Questions and Tips for Adopting a Pet

 Homeless dog behind a fence

The decision to adopt a pet is one that can have a significant impact, not only on your life, but also the lives of your family and your pet.  Therefore, it’s not a decision that should be made on a whim.  Consideration for both your pet and yourself (and your family) must be given to ensure that getting a pet is a good idea.  Here are a few questions to ask yourself to determine if you’re really ready to adopt a pet:

  • Why do you want a pet?  Companionship and to teach your kids responsibility are good reasons.  Getting a little yappy dog because some celebrity has a little yappy dog is not.
  • Are you ready to make a long-term commitment?  Rodents and fish have relatively short lifespans, but in the case of dogs and cats, you could be talking 15 years or more.  Life changes a lot in 15 years, and your pet will be part of those changes.  Make sure you understand that adopting a pet could mean a life-long commitment.
  • Can you afford to pay for your pet’s health and safety?  You’re going to be paying for more than food.  We’re talking booster shots, medical costs, licenses, and all kinds of stuff.  Can you afford that?  Are you willing to prioritize and put your pet’s needs before less important expenditures?
  • Got the time?  Pets need love, attention, and in many cases, training.  All that takes time.  Do you have time to see to your pet?  Are you willing to re-arrange your life so you can take care of your animal?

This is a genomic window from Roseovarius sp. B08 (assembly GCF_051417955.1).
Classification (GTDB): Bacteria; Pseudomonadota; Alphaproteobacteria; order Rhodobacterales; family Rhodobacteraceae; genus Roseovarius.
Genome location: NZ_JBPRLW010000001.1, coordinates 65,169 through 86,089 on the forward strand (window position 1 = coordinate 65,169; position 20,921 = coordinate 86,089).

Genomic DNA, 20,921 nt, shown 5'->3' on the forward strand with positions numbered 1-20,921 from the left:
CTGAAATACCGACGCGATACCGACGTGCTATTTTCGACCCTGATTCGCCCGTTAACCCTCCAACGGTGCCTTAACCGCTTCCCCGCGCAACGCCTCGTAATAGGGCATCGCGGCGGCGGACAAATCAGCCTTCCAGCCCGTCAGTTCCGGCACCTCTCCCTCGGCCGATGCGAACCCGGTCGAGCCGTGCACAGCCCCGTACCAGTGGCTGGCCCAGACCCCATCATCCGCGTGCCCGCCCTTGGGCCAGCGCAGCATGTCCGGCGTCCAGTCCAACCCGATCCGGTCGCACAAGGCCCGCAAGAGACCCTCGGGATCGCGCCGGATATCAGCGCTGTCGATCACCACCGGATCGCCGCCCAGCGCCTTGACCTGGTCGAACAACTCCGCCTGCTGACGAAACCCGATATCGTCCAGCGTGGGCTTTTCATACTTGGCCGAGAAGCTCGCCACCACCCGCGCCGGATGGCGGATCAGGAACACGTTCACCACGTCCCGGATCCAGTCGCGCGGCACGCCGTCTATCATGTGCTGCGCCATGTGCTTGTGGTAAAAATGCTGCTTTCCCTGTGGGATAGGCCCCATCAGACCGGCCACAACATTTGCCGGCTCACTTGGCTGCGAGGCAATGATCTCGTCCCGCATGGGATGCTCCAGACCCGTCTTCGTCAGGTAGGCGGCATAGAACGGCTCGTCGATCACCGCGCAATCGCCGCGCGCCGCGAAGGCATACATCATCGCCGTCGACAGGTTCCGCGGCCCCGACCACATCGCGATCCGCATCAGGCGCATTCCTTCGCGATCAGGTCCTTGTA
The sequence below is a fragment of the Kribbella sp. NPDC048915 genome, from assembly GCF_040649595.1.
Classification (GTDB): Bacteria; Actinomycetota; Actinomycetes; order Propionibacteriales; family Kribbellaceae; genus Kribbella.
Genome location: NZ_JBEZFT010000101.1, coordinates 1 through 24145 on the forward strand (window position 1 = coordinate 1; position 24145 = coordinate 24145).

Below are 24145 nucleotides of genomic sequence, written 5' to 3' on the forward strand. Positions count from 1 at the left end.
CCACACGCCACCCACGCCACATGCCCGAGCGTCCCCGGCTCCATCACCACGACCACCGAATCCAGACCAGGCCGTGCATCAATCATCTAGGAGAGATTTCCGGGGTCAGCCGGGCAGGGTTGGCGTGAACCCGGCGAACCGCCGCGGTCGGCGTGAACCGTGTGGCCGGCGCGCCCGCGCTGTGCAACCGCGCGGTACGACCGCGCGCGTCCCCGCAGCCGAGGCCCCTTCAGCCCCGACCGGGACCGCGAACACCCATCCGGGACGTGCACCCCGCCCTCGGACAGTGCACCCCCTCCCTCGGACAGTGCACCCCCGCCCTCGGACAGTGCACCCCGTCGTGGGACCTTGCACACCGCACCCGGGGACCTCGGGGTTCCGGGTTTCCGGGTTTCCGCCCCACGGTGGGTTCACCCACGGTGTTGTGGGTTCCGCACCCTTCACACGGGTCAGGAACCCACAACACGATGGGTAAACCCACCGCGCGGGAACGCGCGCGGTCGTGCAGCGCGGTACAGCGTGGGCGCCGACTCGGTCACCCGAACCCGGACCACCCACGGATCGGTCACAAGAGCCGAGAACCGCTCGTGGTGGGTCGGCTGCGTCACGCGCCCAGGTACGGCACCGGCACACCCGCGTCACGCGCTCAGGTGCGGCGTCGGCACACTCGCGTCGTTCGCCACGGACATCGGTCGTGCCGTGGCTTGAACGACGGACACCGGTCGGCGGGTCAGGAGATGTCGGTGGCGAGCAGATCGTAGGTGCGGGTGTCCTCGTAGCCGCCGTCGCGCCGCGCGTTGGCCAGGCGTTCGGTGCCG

If you’ve asked yourself the big questions and find that you’re ready to adopt a furry (or scaly) new friend, one good place to look is animal shelters.  Adoption costs are typically lower, and many times the shelters have kept their animals up on their vaccinations.  If you choose to go the shelter adoption route, here are a few quick tips:

  • Talk to your family (if applicable) about what kind of pet you want.
  • If you adopt a pet for your kids, don’t expect them to do all the work.  There’s a very good chance you’ll wind up feeding or cleaning up after your pet after your kids lose interest.
  • Do some research.  Find out what breeds fit the best with your family’s lifestyle.
  • Teach your kids about pet parenting.  Make sure your kids know what it means to own a pet and understand the responsibility they are undertaking.
  • Make sure there are no allergy issues.  Allergies can make life miserable, for both your family members and your pet.
  • Get stocked up.  Make sure you’ve got plenty of food, toys, feeding implements, and other supplies for your new buddy.  Make sure you have a comfy, clean place for your pet to sleep.

Formulate a schedule and stick to it.  Make sure you know when you’re going to be walking the dog or feeding the cat.  Many pets thrive on routine, and they get excited when they know they’re going to get some face time with their favorite person – you!


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